In an op-ed at Murdoch's London Times, associate editor Anatole Kalestsky writes that America must give the Republicans "a good kicking" to reassert the most important facet of democracy - not just to elect good governance but to get rid of bad governance. It's an op-ed that is highly critical of the Democratic party's choice - Murdoch's UK papers preferred Clinton - and of Dem tactics to date. But it really gets the message across on McCain and the GOP.
Whether or not Mr McCain would continue the policies of President Bush (and much of the evidence suggests that his would be a Bush presidency on steroids), he would keep in power the coalition of interests that the Republican Party represents: the energy and military-industrial lobbies, the religious conservatives, the anti-environment interests and the neoconservative think-tanks. These groups - which have gained enormous influence, both financially and intellectually, under President Bush - are as responsible for the blunders of the Bush Administration as Mr Bush himself, arguably more so, given the President's notorious lack of interest in the details of any of his own policies.
If a Republican is again elected president, these same centres of power will continue to dominate Washington. However many wars they encouraged, however high the price of oil rose, however many tax dollars were redistributed in their favour, the neoconservatives and Pentagon contractors and religious fundamentalists and oil and Wall Street lobbies would conclude that there would be no political price to pay for failure. They would be justified in concluding that there is no longer any democratic check on their ambitions.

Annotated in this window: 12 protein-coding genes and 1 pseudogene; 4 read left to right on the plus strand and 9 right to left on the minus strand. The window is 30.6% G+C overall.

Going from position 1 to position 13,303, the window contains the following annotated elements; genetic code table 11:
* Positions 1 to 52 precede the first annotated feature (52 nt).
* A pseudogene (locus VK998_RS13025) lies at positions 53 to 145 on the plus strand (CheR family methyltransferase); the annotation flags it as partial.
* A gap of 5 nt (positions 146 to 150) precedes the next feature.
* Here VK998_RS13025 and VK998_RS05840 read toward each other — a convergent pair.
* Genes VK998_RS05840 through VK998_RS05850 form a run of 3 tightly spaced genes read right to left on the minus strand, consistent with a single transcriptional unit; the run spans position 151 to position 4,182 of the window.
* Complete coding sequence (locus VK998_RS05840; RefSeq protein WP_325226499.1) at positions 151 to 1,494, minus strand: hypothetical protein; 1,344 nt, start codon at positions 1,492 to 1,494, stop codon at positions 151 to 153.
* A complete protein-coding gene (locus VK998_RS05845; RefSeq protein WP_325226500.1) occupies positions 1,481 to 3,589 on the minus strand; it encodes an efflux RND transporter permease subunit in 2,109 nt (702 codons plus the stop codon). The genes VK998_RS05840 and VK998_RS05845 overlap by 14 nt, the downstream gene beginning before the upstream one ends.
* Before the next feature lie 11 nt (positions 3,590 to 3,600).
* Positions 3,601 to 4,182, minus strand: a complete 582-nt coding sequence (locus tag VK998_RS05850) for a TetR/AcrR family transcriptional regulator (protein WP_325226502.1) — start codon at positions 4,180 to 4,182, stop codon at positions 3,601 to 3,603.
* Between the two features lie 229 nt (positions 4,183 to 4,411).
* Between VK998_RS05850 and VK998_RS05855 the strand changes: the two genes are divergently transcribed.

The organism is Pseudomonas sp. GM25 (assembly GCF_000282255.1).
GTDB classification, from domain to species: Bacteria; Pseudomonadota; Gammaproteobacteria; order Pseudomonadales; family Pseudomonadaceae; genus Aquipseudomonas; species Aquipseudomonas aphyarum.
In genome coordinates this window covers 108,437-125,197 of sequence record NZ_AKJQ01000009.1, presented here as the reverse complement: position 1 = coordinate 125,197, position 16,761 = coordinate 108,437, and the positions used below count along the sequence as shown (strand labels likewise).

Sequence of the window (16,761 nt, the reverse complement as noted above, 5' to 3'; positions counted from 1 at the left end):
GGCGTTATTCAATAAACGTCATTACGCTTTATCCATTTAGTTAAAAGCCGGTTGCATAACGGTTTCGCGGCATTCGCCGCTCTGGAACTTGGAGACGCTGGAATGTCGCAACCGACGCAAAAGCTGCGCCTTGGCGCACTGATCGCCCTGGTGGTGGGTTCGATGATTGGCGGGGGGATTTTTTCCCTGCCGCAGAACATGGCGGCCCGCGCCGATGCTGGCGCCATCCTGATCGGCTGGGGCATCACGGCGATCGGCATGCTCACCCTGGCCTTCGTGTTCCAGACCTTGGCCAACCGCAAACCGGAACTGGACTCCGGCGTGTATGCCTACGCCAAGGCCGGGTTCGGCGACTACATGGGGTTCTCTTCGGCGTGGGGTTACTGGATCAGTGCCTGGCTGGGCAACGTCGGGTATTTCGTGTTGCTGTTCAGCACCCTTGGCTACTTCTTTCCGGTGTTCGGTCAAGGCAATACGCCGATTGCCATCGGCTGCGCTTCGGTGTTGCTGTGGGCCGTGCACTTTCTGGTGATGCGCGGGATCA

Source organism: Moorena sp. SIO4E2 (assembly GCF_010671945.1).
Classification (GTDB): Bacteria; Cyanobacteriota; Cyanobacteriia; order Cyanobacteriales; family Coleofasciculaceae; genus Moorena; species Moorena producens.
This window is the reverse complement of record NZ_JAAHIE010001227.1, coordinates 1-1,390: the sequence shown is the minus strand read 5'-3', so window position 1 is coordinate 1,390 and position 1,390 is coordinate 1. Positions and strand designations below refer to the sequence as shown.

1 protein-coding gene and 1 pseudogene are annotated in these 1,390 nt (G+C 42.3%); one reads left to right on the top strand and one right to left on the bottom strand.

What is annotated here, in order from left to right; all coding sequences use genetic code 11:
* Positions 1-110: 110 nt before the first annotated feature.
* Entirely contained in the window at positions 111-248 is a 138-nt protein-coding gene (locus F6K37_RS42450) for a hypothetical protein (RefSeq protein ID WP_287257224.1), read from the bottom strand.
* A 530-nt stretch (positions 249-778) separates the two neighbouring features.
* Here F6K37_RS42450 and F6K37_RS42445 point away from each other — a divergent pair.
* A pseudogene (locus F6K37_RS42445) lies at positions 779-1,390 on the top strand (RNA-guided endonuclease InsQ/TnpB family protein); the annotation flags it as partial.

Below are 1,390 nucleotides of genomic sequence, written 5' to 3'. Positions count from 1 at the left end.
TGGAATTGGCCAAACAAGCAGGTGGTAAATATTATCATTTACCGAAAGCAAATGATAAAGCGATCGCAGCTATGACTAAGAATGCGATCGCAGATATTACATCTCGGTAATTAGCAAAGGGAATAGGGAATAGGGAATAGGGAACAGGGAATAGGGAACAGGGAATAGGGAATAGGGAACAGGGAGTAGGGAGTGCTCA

It is only by ejecting the Republicans from the White House that American voters can send the message that they are still in charge of their country and that gross government incompetence will not go unpunished. Accountability - not personality or rhetoric or colour or age or gender - should be the overriding issue in this election.
That's exactly right - and it's great to see Bill Clinton, Biden and Kerry all do so very effectively rather than trying to keep the brand pristine. (Even the Right is admitting they did good - albeit with weasel words.) I'm a bit of an outside observer on US elections, being a "furriner' and all, and it has disappointed me until now that the Dem campaign after the primaries had seemed rather flat. That's changed, and while the Dems are still sticking to the moral high ground by not descending to the kind of lies and smears of McCain's campaign, they're now obviously in no mood to let the Republicans have the field to themselves. As my pal Kyle Moore writes, if the Dems had pulled out these kinds of performances four years ago the Dems would be working on Kerry's re-election. More of this, please.